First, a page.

If you were anything like me, I was taught that farming techniques required the land be cleared of trees and tilled to bring the rich soil to the surface.  Plant the neat rows of this year’s seedlings and tend the soil until we yield a crop of magnificent local harvests.

When Europeans arrived on this land these were the methods they adopted to provide for their families and communities. This form of farming is called “mono-cropping” a method that strips the land of proper habitat for game and biodiversity.

BUT…..In 1491 North America had large land areas that were maintained ‘Oak Savannah’.  The Oak Savannah was a stewarded sustainable system that produced large quantities and varieties of food while maintaining habitat for game and biodiversity. It is this method that Chris Krucker and Denise Trigatti’s 20 acre farm they have called Manorun Organic Farms is adopting.  In fact it is almost a reverse farming method by today’s standards. Biodiverse ecosystems is what makes the earth healthy.

Chris & Denise are passionate about our land and have initiated an evening to tell the story.  Consider being a part of their story and experience it through Chef Ken of Nellie James with support from Dave Hind of the Aluminum Quilting Society and Chris and Denise of ManoRun Organic Farm. Some stories need to be told fully; by a chef, an artist and farmers.

This is a 5 course moveable feast at ManoRun; starting at the Empire
Loyalist built home continuing to the ancient oak (witness to the shift from sustainable agriculture to unsustainable) and all points between.

Some Tickets still available….check it out!!!!

The Oak Savannah Story

The Oak Savannah Story

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A Taste of Japan – Saturday, July 26, 2014

A Taste of Japan - July 26. The Hamilton Japanese-Canadian Cultural Centre       

45 Hempstead Dr., Hamilton, L8W2Y6

Time:  5:00 p.m. – 8:30 p.m.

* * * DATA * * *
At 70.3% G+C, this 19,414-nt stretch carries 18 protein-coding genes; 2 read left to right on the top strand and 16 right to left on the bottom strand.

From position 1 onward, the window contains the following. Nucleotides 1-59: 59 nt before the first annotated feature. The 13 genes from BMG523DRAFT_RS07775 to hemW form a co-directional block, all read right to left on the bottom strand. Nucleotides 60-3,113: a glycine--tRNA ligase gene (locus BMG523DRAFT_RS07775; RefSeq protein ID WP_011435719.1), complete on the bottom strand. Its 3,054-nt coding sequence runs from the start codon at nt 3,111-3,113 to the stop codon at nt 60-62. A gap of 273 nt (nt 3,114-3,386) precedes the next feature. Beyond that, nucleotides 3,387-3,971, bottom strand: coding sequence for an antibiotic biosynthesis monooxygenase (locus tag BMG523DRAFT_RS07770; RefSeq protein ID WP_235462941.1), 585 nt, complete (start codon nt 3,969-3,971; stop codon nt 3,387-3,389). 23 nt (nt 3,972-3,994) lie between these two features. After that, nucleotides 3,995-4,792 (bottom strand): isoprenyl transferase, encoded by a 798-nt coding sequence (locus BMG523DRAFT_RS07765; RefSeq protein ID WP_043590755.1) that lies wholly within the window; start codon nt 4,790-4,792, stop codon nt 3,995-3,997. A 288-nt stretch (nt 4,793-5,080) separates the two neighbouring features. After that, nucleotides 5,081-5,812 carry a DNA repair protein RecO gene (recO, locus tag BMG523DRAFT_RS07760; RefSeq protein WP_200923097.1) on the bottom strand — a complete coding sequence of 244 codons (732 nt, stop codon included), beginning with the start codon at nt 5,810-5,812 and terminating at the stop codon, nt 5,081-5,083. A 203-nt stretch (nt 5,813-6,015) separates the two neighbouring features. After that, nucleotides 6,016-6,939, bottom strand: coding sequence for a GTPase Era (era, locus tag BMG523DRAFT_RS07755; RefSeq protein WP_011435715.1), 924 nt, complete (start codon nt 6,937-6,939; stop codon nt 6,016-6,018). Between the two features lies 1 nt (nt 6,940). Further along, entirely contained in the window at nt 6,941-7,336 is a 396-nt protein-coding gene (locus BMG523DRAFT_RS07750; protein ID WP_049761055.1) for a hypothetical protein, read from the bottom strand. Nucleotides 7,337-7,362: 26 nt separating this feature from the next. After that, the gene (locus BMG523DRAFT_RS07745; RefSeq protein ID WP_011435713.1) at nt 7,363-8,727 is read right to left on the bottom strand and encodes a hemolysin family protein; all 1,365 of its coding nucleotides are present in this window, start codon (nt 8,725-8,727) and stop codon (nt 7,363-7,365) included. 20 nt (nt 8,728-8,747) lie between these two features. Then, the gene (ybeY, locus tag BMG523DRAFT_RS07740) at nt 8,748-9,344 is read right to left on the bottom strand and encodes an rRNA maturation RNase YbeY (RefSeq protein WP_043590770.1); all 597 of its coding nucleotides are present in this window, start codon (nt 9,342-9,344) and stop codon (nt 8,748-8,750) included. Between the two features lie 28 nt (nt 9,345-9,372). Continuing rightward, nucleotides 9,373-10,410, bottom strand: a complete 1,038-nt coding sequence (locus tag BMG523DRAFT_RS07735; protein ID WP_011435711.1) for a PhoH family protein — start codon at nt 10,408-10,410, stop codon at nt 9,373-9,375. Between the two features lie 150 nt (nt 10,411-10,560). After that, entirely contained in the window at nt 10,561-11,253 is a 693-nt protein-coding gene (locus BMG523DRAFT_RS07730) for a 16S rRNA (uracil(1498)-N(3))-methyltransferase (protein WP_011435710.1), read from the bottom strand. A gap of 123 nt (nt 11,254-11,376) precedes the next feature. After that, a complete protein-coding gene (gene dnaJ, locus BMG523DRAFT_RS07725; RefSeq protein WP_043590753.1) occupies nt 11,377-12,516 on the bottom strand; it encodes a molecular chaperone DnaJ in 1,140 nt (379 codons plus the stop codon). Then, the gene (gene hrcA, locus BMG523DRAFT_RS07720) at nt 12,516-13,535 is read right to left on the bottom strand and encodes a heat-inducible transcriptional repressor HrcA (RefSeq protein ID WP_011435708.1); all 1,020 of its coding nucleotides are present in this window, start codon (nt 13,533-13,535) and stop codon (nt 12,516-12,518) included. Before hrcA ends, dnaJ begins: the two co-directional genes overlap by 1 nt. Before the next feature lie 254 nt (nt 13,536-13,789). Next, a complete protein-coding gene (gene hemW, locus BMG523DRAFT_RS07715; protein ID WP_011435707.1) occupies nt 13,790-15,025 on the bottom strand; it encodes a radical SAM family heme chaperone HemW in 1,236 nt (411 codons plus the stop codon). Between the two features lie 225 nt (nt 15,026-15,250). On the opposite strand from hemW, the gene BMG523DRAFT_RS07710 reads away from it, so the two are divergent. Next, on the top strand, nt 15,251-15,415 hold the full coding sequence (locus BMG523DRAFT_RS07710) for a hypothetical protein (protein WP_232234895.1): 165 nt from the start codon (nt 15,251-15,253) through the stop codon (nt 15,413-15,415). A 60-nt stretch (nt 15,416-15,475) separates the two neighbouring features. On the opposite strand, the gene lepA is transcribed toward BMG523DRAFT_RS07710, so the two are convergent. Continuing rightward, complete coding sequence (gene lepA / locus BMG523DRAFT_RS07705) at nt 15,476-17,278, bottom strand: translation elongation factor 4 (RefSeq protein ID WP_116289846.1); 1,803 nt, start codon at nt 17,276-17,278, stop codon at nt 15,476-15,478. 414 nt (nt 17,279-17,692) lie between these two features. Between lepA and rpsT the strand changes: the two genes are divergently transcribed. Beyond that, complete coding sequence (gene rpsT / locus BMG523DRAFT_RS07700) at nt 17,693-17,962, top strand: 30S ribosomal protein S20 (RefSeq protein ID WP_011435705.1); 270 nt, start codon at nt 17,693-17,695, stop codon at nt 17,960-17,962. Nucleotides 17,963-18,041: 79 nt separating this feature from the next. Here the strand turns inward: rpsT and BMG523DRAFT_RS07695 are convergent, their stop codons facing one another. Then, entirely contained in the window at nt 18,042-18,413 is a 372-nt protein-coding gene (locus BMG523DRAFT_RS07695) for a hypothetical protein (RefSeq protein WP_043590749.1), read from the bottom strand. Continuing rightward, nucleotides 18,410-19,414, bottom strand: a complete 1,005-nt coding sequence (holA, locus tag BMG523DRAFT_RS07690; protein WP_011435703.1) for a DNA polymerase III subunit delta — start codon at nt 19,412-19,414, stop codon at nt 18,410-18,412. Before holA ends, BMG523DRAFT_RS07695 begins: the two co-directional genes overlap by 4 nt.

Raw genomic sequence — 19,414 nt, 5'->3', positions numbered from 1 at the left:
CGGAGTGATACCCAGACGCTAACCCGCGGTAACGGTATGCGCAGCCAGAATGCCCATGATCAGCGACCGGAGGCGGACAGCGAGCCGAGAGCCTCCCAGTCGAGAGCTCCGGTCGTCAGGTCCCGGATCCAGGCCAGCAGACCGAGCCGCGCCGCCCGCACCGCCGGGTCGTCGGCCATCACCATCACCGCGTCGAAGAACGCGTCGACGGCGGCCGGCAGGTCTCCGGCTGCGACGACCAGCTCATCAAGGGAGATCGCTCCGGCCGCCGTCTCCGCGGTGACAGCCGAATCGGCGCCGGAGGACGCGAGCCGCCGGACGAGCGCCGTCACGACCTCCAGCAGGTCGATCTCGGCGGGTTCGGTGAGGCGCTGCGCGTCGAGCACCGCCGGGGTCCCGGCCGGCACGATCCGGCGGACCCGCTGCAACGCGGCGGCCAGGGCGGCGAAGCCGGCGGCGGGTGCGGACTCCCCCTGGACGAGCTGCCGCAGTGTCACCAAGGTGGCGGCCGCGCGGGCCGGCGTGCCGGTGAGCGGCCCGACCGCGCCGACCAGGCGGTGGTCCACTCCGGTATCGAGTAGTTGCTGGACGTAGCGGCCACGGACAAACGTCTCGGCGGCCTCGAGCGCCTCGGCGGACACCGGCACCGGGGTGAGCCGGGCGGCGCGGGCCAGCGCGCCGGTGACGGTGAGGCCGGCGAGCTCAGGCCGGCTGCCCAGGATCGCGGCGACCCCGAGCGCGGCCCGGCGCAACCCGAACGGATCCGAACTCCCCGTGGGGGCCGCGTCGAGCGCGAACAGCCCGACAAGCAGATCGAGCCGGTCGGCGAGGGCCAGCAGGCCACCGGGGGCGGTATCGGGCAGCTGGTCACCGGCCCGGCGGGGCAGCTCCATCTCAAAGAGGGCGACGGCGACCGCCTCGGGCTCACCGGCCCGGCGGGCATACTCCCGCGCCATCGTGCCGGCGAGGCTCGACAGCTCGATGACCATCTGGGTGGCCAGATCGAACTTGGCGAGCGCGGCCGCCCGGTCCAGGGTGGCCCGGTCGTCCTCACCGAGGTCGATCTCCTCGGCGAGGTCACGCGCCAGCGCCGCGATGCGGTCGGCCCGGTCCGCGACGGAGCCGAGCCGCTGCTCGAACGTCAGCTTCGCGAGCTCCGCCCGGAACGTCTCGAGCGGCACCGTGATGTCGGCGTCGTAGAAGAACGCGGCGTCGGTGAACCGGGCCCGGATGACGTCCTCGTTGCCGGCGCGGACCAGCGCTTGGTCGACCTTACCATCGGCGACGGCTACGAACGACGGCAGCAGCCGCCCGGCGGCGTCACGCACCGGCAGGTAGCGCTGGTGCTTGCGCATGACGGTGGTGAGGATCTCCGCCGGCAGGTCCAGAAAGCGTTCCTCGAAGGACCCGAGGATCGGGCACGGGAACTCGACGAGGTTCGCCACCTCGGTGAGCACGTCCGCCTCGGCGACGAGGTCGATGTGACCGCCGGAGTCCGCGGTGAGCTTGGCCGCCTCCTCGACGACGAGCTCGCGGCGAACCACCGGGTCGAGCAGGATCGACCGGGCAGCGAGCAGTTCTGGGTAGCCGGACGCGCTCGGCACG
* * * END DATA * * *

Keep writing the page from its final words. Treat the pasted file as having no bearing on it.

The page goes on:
https://i2.wp.com/www.carlisle-restaurants.com/wp-content/uploads/2014/01/2014-best-aya.jpg

 

If you have shopped at Zarky’s on Hempstead, you have probably driven passed this building and perhaps evens asked what it was.  This centre is a vibrant community of people who on a daily basis celebrate the cultural vitality of the Japanese culture.  This productive and energetic centre is set to play host to “A Taste of Japan” – a fundraiser for the Canadian Kendo Masters Tournament.  The centre is located at 45 Hempstead Drive, Hamilton, ON, L8W 2Y6 905-383-5755 (across from “Zarky’s” on Hempstead Dr on east Hamilton mountain)  and supports a variety of events, activities and classes relating to the Japanese Culture.

A unique experience for those who attend, “A Taste of Japan” celebrates the Japanese culture, martial arts and Japanese cuisine.  Tickets are only $35 for adults, $25 for students, $15 children under 12. An incredible entertainment value the price includes traditional Japanese cuisine provided by Ginko Japanese Restuarant, and the opportunity to see  highest ranking Martial artists in Canada present their Kata’s and demonstration matches. 

DON’T MISS OUT!!! Please order the tickets soon as there is a limited number available.

For tickets Please Contact :

Glen Yamada yukio.g.yamada@gmail.com 416-428-5354

Kawasaki sensei at the CJCC

Chris Hourmouzis sensei chris@101.net 905-516-6478 (leave a message or text)

or at the CJCC office (please call first, the office has limited hours)

                             About Kendo – Kendo is a way to discipline the human character through the application of the principles of the katana. 

To mold the mind and body.

To cultivate a vigorous spirit,

And through correct and rigid training,

To strive for improvement in the art of Kendo.

To hold in esteem human courtesy and honor.

To associate with others with sincerity.

And to forever pursue the cultivation of oneself.

Thus will one be able:

To love one’s country and society;

To contribute to the development of culture;

And to promote peace and prosperity among all peoples.

Kendo can be literally translated as “The Way of the Sword”. Aimed at improving the mind and body through the practice of swordsmanship, Kendo is a martial art with roots in the Japanese Samurai tradition, dating back well over a thousand years.  Swordsmen in Japan established schools of kenjutsu (the ancestor of kendo) which continued for centuries and which form the basis of kendo practice today. The formal kendo exercises known as kata were developed several centuries ago as kenjutsu practice for warriors. They are still studied today, in a modified form.  Kenjutsu is an umbrella term for all schools of Japanese swordsmanship. It uses bamboo swords (shinai)  and protective armour (bogu). Today, it is widely practiced within Japan and many other nations across the world.

Kendo is a physically and mentally challenging activity that combines martial arts practices and values with sport-like strenuous physical activity.